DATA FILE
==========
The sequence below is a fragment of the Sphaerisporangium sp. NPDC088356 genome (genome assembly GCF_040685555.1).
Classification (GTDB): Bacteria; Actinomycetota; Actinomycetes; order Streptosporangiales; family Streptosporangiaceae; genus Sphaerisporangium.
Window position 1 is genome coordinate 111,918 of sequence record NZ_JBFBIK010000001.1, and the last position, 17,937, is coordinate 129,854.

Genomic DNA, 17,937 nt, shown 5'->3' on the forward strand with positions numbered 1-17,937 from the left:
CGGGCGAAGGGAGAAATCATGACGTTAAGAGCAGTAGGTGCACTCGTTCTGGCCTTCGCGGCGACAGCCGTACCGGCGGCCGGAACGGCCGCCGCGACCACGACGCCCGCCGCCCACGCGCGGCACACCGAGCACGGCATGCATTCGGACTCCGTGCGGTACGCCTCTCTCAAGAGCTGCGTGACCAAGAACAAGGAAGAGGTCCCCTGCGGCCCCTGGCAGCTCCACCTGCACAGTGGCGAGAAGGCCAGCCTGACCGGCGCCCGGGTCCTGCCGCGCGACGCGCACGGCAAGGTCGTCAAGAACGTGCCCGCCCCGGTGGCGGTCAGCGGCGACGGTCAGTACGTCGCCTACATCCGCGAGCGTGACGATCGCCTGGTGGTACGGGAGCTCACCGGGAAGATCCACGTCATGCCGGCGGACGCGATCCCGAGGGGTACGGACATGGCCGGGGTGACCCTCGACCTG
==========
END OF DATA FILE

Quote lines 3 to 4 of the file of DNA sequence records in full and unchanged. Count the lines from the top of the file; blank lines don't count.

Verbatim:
Window position 1 is genome coordinate 111,918 of sequence record NZ_JBFBIK010000001.1, and the last position, 17,937, is coordinate 129,854.

Genomic DNA, 17,937 nt, shown 5'->3' on the forward strand with positions numbered 1-17,937 from the left: